There are a total of three poles to give the tent its shape and structure with four more for the front awning. These poles are all color-coordinated with the color-stitched pockets, so you don’t have to go back and forth trying to find which one goes where. This helps to make setup a breeze!
Step 1. Install Blue Marked Tent Poles
The blue poles are the first ones you will be using, giving the tent its shape and crisscrosses from the corners.
These poles will end up in the pockets on each corner of the tent which holds them in place. Once those are in, your tent should have its basic shape.
Step 2. Install Green Marked Tent Poles
After that, you will have the green marked pole that runs across the top of the tent down the middle, which gives more shape to the tent and structure.
Step 3. Install Yellow Poles
After the green-marked poles are in, you will grab your yellow poles to give the front/opening side of the tent some shape. This will ultimately end up being your door/entrance to the inside of your tent.
Once you have that setup, then you should be able to lift the tent up into your bed. The tent is pretty light and the poles give it enough rigidity so that it doesn’t collapse on itself.
Step 4. Strap Tent to Truck Bed
From here, you can then strap the tent down to your bed using elastic straps with plastic hooks on them. You can hook these straps onto what you feel is sturdy enough to hold the tent down. In my case, I used the lip of my wheel, the bottom of my fender, and the bottom of my bumper.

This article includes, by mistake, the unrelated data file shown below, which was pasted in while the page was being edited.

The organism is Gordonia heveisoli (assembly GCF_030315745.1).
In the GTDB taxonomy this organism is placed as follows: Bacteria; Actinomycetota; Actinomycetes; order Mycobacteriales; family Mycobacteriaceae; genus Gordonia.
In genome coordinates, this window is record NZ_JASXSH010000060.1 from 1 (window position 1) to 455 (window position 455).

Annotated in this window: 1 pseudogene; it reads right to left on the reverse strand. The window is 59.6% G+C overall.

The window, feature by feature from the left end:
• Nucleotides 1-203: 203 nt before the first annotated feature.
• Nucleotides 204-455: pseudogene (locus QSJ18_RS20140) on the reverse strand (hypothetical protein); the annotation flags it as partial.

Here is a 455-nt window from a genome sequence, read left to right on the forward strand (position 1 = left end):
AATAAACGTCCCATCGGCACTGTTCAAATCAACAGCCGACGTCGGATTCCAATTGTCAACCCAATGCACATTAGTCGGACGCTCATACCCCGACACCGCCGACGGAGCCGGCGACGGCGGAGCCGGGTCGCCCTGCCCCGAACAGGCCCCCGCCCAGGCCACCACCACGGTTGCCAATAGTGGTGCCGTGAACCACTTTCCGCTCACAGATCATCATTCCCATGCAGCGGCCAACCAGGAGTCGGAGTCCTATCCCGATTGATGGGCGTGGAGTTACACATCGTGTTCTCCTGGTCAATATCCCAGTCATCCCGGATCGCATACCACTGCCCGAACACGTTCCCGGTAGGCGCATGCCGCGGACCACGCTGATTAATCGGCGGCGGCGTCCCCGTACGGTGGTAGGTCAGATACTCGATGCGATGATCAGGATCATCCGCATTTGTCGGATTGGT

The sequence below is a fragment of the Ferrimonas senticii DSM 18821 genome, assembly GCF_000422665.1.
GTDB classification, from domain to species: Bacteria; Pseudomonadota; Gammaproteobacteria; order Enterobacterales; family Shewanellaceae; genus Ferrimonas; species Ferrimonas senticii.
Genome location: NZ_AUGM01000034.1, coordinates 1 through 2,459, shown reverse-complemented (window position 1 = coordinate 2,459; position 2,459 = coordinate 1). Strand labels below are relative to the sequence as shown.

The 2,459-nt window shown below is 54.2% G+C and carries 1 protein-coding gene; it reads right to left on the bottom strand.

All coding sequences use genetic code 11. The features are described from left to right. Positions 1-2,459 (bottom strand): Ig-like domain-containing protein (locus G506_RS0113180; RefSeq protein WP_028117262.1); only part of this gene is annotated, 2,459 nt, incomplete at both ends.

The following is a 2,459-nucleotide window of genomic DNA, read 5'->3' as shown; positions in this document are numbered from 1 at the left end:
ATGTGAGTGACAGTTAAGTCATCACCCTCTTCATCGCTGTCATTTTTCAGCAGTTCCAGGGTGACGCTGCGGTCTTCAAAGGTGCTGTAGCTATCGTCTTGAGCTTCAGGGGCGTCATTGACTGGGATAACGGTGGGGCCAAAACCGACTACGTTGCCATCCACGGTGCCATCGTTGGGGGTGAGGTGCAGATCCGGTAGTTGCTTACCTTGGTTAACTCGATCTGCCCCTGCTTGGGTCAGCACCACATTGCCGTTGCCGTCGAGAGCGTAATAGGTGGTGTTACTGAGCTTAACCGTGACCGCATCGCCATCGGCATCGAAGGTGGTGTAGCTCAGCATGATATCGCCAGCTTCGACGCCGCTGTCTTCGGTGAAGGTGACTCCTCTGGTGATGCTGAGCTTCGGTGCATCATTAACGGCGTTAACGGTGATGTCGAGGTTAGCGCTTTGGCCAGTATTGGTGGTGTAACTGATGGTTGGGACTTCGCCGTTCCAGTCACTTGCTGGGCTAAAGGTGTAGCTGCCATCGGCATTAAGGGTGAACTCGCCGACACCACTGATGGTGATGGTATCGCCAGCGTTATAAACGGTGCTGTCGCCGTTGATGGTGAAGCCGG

These are adjustable and can be tightened down with an adjuster that is hidden in a little pouch which is designed to protect your paint. A couple of straps go around your tailgate to cinch down the tent there and help provide support to the opening.
Step 5. Assemble Awning with Red Poles
With the provided red poles, you can start giving the awning some shape if you decide to purchase one.
The poles should make an X over each other rather than come straight out in parallel.
Step 6. Install Awning Supports
Now that the awning is assembled, two more rods will hold the awning up.
These rods fit into small eyelets placed on the outside corners of the awning and down on the tent by where it’s strapped to your tailgate. These rods are adjustable by a plastic clip in the middle.
Step 7. Install Rain Fly (Optional)
Depending on what the weather looks like, you can decide whether or not you want to install the rain fly. This goes over the top of the tent just like on a traditional tent and is held on by straps with side release buckles. Once the rain fly is on, you’re good to go.
Although this tent setup was doable with one person, it is really nice to have another person help lift the tent onto the truck bed. I personally put it together by myself for the first time in about 20 minutes, and when doing it for the second time, it took me about 15 minutes.
Living the Truck Tent Life